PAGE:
The next morning, following the visit at the Filipino Night Market, we were fully-charged for island-hopping at Tunku Abdul Rahman marine park which consists of five idyllic islands – Sulug, Gaya, Manukan, Mamutik and Sapi. It’s merely a 5-min ride by taxi from King Park Hotel (where we stayed) to Kota Kinabalu Ferry Terminal at Jesselton Point, and that cost us a standard rate of RM 10.
At Jesselton Point, there are different tour operators providing ferry and motorboat services to the nearby islands. We didn’t bother to compare the rates offered by each operator as we guess it’s pretty straightforward since we just wanted to do a day of island-hopping. Anyway it was already 10 0’clock in the morning at Jesselton Point. Do check out the time for the next departure since you won’t want long waiting time for your boat transfer to the island.
Note: Pulau = island (Malay -> English)
We were pretty comfortable with the boat operator at the first counter near the entrance. The friendly staff recommended us to go Mamutik island as it has nice house reef and fewer people. But we decided to go Pulau Sapi and Pulau Manukan partly because our dear blogger from Sabah, Henry from Clevermunkey has been to Pulau Sapi before and posted some lovely photos of Pulau Sapi at his blog.
According to the boat operator, Sapi island is smaller and we can stay there for an hour. Then the boat will come and fetch us around noon time to Manukan island which is bigger and we can have our lunch there.
How much does it cost for the boat transfers?
It costs us RM 54 per pax which includes a life jacket, snorkel mask and boat transfers to the two islands and back to the passenger ferry terminal at Jesselton point. (as on Nov ’09).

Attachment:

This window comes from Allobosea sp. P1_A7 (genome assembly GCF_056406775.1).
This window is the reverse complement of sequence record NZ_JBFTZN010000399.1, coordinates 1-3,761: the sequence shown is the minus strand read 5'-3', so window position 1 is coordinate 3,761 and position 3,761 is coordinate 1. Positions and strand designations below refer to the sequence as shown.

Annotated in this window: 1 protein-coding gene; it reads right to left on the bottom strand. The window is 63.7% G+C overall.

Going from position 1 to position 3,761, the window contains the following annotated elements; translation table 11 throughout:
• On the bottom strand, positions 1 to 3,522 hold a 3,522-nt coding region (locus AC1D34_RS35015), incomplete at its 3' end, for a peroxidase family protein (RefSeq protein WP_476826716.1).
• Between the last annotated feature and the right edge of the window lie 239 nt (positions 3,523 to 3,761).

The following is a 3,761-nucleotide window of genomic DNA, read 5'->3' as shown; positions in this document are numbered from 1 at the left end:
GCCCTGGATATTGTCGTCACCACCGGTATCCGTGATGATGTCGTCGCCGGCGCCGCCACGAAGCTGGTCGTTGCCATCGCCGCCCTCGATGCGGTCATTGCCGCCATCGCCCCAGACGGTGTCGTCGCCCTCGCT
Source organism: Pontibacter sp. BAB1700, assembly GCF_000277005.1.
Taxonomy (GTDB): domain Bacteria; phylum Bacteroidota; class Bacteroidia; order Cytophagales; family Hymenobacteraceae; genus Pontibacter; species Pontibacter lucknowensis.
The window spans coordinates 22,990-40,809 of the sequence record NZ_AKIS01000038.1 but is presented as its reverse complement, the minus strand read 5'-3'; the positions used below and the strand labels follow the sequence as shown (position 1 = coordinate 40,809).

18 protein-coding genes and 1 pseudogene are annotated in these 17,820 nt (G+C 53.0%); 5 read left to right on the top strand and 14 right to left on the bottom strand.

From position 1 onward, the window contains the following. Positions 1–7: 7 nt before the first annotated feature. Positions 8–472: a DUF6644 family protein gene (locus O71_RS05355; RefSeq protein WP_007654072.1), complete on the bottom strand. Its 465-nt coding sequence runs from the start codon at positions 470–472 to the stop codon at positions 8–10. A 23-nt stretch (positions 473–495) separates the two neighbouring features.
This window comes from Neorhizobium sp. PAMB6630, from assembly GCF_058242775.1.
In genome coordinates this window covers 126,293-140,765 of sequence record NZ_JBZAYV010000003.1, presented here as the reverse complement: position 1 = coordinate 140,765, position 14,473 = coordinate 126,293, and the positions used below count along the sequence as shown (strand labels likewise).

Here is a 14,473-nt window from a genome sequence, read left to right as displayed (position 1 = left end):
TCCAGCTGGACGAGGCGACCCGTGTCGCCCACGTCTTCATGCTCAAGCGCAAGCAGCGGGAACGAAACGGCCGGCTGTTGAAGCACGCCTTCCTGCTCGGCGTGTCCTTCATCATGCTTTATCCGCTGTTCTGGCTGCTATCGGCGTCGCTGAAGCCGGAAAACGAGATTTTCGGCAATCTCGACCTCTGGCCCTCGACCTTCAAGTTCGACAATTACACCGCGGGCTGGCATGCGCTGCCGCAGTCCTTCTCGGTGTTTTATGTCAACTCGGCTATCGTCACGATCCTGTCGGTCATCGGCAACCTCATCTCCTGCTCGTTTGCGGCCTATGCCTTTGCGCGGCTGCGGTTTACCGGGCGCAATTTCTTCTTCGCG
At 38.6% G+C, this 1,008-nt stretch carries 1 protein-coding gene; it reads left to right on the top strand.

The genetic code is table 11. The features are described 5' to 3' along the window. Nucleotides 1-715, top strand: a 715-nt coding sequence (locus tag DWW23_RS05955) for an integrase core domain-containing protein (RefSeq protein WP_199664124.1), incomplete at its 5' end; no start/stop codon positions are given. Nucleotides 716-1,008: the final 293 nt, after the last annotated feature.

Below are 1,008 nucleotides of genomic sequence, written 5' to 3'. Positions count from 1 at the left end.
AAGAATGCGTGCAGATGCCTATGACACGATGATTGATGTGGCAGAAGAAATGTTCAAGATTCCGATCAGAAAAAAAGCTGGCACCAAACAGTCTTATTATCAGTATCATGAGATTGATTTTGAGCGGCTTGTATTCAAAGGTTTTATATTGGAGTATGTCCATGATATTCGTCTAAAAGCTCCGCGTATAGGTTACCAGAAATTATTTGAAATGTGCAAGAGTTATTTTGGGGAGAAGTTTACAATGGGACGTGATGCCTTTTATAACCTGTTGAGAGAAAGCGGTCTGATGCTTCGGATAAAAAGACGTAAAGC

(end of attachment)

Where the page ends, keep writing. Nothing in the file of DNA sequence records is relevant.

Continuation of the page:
Tips for snorkeler:
Rent the life jacket and snorkel mask from the boat operator if you plan to visit more than one island so that you just need to return the gears when you return to Jesselton Point. If not, you have to rent the gears on each island and that will cost you more.
We went island-hopping on a fine beautiful Tuesday. The crowd was small, probably ‘cos it was a weekday. I think most of them were tourists from some Western countries and also Malaysians from other states.
Ferry and motorboats at the passenger ferry terminal.
There came our motorboat. It takes roughly about 20-min short and breezy “roller-coaster” ride to Pulau Sapi. How lucky the people are in Kota Kinabalu. It doesn’t cost much and at such short distances away, you can get on to the sun-kissed beaches with crystal-clear waters, beautiful corals and exotic marine life.
It’s exciting to see such lovely blue tones of the sea just after a short boat ride from the mainland. Nature’s colours can blend in so well.
Unlike the resort that we stayed on Pulau Redang where we had to jump into the water and lift our bags above our heads and literally walked up to the shore, this one has a dock for goodness sake.
Lovely, isn’t it? We were on Sapi island.
Waters that seem to be tainted with different shades of blue.
The entrance to Pulau Sapi.
We just need to pay once for the conservation fee for all the five islands in Tunku Abdul Rahman marine park. For non-Malaysian of 18 yrs and above, it’s RM10; for those below 18 yrs old, it’s RM 6. If you dive, that’s RM 50 for non-Malaysian. You pay at the entrance of the island.
I love Sapi island for its clear water and white powdery beach. Also spotted some Anemonefish which we like to call them NEMO affectionately, colourful parrot fish, bat fish and the list goes on… er-hem excuse me but I’m not good in naming marine creatures!
Alright, as the signboard shows, swim at your own risk. Personally, I think it’s pretty safe to swim near the shore as the water is shallow. I always wear a life jacket even though I can swim pretty well (I guess!). You can’t underestimate the underlying water current even though the sea may look calm. Just don’t swim over the designated area that’s bounded by the ropes.
You can go monitor-lizard “hunting” (notice the double quotes here!) on the island. We saw a few big ones! Those critters are ferocious and they can move very quickly. Be careful. Don’t stand too near them.
Around 12pm+, our boat came to fetch us to another island – Manukan, the most visited island in the marine park.
Next, join me on Pulau Manukan!